Impactful Change Requires a Paradigm Shift for Global Health Professionals

An Profile of Postdoctoral Associate, Lanre Omotayo

NYHQ2014-3629, UNICEF Ethiopia Nesbitt, 2014, Unmodified.

NYHQ2014-3629, UNICEF Ethiopia Nesbitt, 2014, Unmodified

By Jessica Scates

Published November 1, 2017

Dr. Lanre Omotayo, postdoctoral associate for the Community for Global Health Equity, has come to see that improving public health requires more than improvements in medicine; this perspective results not from an epiphany, but a step-by-step pursuit of his core convictions.

Dr. Lanre Omotayo, Postdoctoral Associate, Community for Global Health Equity.
“As someone who grew up and lived in sub-Saharan Africa, I’ve been a consumer of health services and seen firsthand what public health looks like. I believe fundamentally that the way to make changes and avoid public health catastrophes is to go beyond improving medical care, but to really think about multi-sectoral interventions. ”
Dr. Lanre Omotayo, Postdoctoral Associate
Community for Global Health Equity

Dr. Omotayo grew up in Lagos, Nigeria. As a child, he had many eclectic interests; he studied the writings of important African authors, contemplated a degree in engineering, and rose to semi-professional soccer status. Although these contributed to his identity, he aimed to resolve big problems facing people in his community, problems related to their health and wellbeing. So, to improve health and health care for Nigerians, Dr. Omotayo earned a medical degree from the Lagos State University College of Medicine.

Although patient care can be extremely rewarding, Dr. Omotayo quickly realized his individual impact as a doctor would not create the type of population-level impact he aimed to achieve. He was accepted to study public health at Harvard, where he translated his medical training into a skillset that could make a large-scale difference. At Harvard, he partnered with a professor in epidemiology on a study to understand practices that increase emergence and distribution of new infectious diseases around the world. This experience reinforced, for him, the importance of a multi-sectoral perspective to combating infectious diseases and led him to pursue more research training in a PhD program at Cornell.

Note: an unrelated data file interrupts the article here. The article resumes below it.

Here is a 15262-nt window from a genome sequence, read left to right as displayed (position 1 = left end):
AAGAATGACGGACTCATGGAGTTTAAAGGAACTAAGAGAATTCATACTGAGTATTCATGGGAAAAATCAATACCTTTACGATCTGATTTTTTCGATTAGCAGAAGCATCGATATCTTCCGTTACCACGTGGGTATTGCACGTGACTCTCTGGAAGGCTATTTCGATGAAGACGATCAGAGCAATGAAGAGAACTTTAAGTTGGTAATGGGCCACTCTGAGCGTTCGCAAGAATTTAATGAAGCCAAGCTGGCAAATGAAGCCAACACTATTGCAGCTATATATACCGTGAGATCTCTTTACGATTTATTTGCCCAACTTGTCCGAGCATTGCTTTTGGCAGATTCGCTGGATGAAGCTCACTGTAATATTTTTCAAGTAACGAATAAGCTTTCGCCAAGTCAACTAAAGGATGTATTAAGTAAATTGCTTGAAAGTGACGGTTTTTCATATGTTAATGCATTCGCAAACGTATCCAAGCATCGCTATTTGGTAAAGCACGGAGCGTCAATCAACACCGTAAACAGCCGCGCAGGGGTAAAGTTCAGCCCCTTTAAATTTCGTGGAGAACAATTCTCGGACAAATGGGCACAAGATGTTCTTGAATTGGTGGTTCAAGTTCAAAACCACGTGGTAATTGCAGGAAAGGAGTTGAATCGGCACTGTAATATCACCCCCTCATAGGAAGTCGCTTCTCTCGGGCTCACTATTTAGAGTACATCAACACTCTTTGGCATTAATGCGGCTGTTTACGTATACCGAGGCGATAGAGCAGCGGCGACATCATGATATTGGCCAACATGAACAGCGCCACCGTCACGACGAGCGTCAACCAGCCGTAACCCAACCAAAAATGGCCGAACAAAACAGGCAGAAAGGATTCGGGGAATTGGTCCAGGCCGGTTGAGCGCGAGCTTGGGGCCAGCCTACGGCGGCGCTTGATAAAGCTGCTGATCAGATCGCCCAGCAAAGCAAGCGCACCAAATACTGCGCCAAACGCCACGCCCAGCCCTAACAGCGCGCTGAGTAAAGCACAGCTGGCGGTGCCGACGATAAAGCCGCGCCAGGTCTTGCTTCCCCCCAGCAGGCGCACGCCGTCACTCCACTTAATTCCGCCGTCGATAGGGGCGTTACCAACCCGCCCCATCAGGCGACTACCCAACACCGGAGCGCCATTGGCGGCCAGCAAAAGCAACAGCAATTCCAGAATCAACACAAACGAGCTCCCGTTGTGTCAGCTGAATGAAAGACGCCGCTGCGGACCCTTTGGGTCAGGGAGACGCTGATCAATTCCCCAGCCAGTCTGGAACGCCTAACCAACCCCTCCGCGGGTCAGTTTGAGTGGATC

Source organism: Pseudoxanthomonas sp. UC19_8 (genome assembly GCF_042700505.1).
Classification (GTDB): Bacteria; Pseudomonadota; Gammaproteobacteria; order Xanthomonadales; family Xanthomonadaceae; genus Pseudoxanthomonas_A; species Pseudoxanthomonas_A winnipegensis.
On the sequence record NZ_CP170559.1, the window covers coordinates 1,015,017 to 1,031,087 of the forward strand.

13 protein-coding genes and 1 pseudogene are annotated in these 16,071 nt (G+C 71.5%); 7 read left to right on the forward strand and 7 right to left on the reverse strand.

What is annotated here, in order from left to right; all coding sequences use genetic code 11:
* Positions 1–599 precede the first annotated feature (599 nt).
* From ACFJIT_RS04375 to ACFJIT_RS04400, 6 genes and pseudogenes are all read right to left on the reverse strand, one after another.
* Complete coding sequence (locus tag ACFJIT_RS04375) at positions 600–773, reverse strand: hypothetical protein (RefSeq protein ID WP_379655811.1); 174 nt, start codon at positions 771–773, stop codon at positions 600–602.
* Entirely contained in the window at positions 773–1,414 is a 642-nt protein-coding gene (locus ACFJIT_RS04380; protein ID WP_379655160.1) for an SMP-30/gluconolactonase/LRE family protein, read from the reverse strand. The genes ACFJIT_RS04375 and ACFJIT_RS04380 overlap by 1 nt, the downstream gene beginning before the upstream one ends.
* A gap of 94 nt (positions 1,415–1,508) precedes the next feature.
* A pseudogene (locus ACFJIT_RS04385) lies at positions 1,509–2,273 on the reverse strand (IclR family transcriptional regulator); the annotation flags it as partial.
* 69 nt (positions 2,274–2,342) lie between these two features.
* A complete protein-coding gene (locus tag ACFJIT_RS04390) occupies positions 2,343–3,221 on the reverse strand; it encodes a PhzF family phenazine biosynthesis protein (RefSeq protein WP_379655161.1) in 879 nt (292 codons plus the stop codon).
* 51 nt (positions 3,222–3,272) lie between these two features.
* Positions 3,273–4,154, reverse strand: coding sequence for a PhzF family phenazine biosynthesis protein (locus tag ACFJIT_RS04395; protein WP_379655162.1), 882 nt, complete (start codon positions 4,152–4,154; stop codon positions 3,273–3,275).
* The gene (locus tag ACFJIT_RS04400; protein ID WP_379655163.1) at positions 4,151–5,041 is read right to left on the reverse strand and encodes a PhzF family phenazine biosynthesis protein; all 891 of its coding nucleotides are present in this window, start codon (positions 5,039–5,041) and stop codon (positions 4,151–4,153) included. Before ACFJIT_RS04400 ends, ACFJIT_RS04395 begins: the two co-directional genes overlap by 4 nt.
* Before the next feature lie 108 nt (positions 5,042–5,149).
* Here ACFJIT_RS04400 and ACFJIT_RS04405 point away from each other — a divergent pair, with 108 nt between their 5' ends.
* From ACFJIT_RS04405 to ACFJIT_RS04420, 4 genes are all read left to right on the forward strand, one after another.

At Cornell, he was placed in charge of a project in Kenya, where he worked for three years designing, implementing, and evaluating a program to improve maternal and child health. Working with a diverse team of government officials, researchers from the University of Nairobi, program managers from Amref Health Africa, officials from the Micronutrient Initiative and investigators at Cornell University, Dr. Omotayo’ s study aimed to understand how to integrate prevention practices into existing primary care platforms in western Kenya.

Currently, Dr. Omotayo works with Dr. Pavani Ram, UB epidemiology, on studies that help to understand the effect of diarrhea treatment on reducing mortality among children. He believes his diverse skillset and experiences with professionals from many different backgrounds increase his ability to impact population health, particularly maternal and child health in sub-Saharan Africa.

Dr. Omotayo firmly believes that professionals must experience a paradigm shift to create impactful change in their communities. When politicians campaign for votes, architects build to code and physicians treat their patients’ symptoms, important global health problems and solutions fall through the gaps. Innovation occurs when open-minded problem solvers from different professional and cultural perspectives work together. When physicians, architects, and politicians begin to work as a team, a deeper understanding of a problem comes to light; they begin to realize the impact of the collective whole.

Dr. Omotayo has found kinship in the Community for Global Health Equity. “I think we can do more by inviting other professionals to the table. We need even more cross-sectoral perspectives: behavioral/cultural ideologies that would bring such fresh perspectives to solving some of the important problems facing our world today.”